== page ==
Mentoring and managing: Setting goals, giving feedback and creating individual career development plans for scientists-in-training.

A half-day workshop for science managers and supervisors

Funding agencies are increasingly requiring that scientists in management or leadership positions receive training in mentoring graduate students, postdocs and other types of trainees. Like being a good manager, being a good mentor requires time and effort on the part of scientists in management positions. But the payoff is significant – well mentored trainees are motivated and productive and can contribute significantly to the productivity of a research group. This workshop is adapted from our Workshop 4 (Managing your science team) and expands upon it by introducing tools that are critical for creating and maintaining good mentoring relationships. The workshop uses team-based discussion, group exercises and role playing to enable participants to practice behaviors associated with excellent mentoring. The topics covered in the workshop include:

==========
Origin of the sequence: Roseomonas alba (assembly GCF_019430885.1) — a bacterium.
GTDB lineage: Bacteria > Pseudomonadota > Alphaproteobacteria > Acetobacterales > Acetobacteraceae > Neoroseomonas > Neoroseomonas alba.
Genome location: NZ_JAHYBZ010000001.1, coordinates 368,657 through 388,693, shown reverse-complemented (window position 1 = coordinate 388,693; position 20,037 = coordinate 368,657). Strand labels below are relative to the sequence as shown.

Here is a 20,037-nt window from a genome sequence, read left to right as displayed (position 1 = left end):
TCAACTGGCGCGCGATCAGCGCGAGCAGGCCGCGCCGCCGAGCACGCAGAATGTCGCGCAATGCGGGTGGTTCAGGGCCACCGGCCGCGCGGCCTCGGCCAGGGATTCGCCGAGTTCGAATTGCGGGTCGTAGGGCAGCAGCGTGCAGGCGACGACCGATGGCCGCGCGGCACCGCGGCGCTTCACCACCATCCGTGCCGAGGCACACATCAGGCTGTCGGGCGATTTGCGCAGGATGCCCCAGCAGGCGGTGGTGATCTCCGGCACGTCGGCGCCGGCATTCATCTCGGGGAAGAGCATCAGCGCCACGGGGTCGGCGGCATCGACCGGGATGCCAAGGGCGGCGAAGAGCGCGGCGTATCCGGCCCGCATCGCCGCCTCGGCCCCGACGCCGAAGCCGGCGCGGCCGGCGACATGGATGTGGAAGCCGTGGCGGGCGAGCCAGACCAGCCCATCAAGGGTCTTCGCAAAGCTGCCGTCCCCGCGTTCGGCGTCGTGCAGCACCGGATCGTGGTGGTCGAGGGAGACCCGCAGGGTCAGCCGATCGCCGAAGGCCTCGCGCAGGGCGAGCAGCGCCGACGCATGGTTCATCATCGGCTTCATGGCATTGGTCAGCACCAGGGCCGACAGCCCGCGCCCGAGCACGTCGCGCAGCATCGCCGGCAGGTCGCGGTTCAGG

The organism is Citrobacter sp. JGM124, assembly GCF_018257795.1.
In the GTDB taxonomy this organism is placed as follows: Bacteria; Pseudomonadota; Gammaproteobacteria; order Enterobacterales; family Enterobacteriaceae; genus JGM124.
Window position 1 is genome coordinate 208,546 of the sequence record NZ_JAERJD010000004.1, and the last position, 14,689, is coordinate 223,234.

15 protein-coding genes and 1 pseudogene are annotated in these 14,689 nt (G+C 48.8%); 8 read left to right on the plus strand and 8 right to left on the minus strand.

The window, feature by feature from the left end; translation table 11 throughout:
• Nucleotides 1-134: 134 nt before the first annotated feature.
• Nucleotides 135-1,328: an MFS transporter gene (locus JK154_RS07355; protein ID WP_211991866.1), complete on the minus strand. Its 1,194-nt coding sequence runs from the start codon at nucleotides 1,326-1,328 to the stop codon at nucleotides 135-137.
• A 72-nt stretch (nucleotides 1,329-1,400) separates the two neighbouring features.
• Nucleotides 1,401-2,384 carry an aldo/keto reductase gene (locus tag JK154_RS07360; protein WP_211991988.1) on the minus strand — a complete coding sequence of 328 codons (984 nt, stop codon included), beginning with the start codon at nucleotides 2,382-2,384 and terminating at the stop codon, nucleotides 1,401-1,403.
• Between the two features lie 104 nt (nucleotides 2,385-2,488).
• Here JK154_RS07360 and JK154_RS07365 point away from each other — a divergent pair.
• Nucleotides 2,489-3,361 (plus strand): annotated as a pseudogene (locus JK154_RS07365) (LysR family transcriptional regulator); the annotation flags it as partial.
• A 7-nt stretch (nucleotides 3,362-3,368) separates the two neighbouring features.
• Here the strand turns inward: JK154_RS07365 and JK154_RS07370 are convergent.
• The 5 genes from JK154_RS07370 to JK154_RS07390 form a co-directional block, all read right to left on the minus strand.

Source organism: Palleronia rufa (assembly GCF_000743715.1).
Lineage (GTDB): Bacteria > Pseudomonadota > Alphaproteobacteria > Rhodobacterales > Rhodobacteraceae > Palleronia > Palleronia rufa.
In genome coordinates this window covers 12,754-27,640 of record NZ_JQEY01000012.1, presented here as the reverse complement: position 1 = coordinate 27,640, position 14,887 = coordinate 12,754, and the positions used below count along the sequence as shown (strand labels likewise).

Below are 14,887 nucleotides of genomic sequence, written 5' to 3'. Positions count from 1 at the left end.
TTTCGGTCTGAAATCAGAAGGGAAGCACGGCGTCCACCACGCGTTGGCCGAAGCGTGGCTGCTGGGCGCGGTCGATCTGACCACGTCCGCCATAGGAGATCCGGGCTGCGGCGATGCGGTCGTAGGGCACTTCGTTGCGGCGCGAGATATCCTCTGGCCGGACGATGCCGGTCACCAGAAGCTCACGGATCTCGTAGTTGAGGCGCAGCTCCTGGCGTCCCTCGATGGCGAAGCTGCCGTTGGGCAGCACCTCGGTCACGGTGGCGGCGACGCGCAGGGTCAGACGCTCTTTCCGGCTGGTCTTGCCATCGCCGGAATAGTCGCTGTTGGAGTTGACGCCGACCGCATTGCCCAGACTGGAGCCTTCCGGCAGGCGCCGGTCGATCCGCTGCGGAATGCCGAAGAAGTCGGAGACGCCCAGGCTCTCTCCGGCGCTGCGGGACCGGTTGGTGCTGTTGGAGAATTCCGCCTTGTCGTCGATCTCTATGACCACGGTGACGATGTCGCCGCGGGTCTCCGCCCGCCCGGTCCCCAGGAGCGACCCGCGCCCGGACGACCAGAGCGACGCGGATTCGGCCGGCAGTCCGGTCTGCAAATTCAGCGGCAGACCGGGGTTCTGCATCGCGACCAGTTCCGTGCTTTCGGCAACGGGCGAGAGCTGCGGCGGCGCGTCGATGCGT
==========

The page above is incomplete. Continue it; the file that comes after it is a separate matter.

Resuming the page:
• What mentees need from their mentors.

• The characteristics of high-quality mentoring relationships.

• The difference between mentoring and managing and why that is important.

• Six key tools you need to use in your mentoring relationships.

• How to set concrete, challenging and achievable goals for scientists and trainees.

• Using a five-step approach to give useful feedback that trainees can hear and use.

• The central importance of individual development plans: how to create and review them with mentees.

• How to conduct a performance review so your scientist-mentees know how they are doing.

Target audience:

This workshop is targeted to scientists in a management or leadership roles and who manage or supervise trainees, graduate students or postdocs in both academia, research institutions or private-sector settings.